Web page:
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My Very Godmother

by Debra Rogers about a year ago in immediate family
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Dear Aunt Joyce,

I'm not sure I can do this. It's too hard.

I know what you told me once, "Just pretend you know what you're doing. No one will know the difference."

That was one of my favorite memories of you. I had just come home from Germany after my husband of twenty years had kicked me out of Army housing and bought me a one-way ticket back to the states. You picked me up to take me to dinner, just the two of us. Patsy Cline was playing on the car stereo. Warm air was streaming through the open car windows. The night sky had that rare phthalocyanine green quality when the sun has set behind the mountains but when the air is so clear that the lights from the city don't get hung up in the smog. We talked about my plans for getting on my feet. I had come home with my suitcase and a broken heart. You made an appointment for me with an employment agency, and told me, "Just pretend you know what you are doing. No one will know the difference. If they have a machine you don't know how to operate, just say it's a different type than you are used to working with." My mom told me once that you had gone for a job interview and the man asked if you could take dictation. You said you could, and that you made up your own shorthand on the spot, and pretended to take down a letter he dictated, went into the other room and typed out the letter from memory. Of course you got the job! And then you did make up your own shorthand which you used over the years you worked for him. Because you were so "very".

You were so very glamorous. I mean just look at the pictures of you! I never saw you without perfect hair, perfect makeup, perfect figure. Every photo of you is perfect. From my perspective as an insecure, unphotogenic child, I saw your glamorous beauty as effortless, as unattainable.

You were so very energetic. I remember walking into your house and the aroma of Sunday sauce, Carbone's sausage, and fresh Romano cheese filling my heart. You were already outside doing yardwork, trimming your roses or pushing a mower. At holidays you made my favorite cookies, the recipes handed down from your first husband's mother. And, because you knew I didn't like fish, when you prepared Christmas Eve dinner, you made a pasta sauce just for me that had no fish in it. I don't remember ever seeing you relaxing, you were always moving. I never saw you just sitting around watching TV! After you retired, you learned to tap dance and went around to retirement homes with a dance troupe to entertain shut-ins. You always called me "Lazy-Bones" because, even as a child, I could never hope to attain your level of energy.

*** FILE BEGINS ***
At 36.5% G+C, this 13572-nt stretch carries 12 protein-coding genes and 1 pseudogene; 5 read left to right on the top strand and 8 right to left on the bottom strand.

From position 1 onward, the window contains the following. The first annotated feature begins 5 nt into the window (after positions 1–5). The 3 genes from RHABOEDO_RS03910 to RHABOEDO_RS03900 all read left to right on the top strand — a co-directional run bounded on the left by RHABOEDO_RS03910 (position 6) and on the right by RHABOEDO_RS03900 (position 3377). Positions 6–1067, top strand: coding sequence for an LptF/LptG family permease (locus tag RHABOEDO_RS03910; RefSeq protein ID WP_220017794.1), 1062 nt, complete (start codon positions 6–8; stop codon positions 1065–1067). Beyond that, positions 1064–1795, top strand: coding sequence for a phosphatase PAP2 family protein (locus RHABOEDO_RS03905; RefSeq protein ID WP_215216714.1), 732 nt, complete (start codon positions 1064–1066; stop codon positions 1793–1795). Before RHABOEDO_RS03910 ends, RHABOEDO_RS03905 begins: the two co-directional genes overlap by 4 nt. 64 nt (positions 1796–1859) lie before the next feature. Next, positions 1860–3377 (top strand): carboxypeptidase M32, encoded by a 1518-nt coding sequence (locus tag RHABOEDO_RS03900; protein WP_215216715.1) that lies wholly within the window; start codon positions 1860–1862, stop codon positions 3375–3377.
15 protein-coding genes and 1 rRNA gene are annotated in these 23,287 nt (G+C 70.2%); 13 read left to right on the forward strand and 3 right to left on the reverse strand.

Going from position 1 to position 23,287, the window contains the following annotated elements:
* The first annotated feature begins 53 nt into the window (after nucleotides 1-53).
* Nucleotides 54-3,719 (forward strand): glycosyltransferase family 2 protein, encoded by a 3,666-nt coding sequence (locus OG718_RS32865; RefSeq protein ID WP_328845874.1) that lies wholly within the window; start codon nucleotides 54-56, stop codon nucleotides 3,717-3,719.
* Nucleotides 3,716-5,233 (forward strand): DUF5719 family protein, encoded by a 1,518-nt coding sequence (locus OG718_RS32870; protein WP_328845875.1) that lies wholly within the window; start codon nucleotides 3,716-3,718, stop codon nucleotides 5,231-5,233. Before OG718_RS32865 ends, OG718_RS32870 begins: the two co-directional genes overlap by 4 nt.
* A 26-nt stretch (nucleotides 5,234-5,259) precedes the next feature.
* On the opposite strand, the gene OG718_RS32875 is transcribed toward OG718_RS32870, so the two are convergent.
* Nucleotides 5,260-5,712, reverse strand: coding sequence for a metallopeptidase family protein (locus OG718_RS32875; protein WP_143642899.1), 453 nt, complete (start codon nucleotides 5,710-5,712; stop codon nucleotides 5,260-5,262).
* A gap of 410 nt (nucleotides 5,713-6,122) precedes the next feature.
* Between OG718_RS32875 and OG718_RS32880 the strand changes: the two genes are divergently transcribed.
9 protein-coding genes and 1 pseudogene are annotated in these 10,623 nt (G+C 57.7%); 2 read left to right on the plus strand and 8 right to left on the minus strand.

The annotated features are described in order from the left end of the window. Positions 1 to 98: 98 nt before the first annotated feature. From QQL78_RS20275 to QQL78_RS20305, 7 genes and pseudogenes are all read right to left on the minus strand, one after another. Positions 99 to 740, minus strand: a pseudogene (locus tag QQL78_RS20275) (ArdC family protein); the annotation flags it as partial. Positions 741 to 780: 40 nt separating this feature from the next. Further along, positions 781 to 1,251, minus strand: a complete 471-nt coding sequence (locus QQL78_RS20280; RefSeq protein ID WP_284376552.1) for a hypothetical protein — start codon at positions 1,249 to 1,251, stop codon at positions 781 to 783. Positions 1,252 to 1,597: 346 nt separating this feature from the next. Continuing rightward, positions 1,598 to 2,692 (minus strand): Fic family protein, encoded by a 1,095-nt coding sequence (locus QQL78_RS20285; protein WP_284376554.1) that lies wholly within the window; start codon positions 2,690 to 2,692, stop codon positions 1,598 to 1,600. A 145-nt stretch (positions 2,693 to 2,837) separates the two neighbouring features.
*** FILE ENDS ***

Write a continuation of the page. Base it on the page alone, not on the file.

You were so very confident. You got a job as a flight attendant for a private travel club when your kids were grown. It was at a time when private air travel was still luxurious and you were still glamorous! I was so impressed with the confidence I thought it would take to apply for such a position, but I knew you could do anything you wanted to do, and do it perfectly. In the 1960s I had wanted to be a stewardess until I realized I was both unqualified physically (I wasn’t pretty, I was knock-kneed, and I had problems with my balance) and temperamentally (I really was a “Lazy-Bones"!) So I saw this as one more rung on the imaginary ladder of the unattainable "very" that was you.

You were so very loving. You loved with a fierceness learned at your father's side. It's not that your mother didn't love you, or teach you to love, but your mother was so crushed by her own mother that she didn't have as much room in a heart that still held the hurt from her own childhood. Or was love your strategy for getting through life, held out as an instrument in the same way that Grandma held out her cool sarcasm? I wish I had learned to love in the way you loved, instead of using hurt as armor to protect my own heart.

You were very much more than me. More than I could be, or hope to be. I couldn't live up to you. Now I realize you were only trying to encourage me, and that you could have no idea that other, lesser mortals were not as "very". I just want you to know how very much I love you and miss you. How very glad I am that you were my godmother. You've been gone a while now, but I know where you are. You've done so much for me whether you know it or not, but as your goddaughter I do have one final request:

Save me a seat.

immediate family

About the author

Debra Rogers

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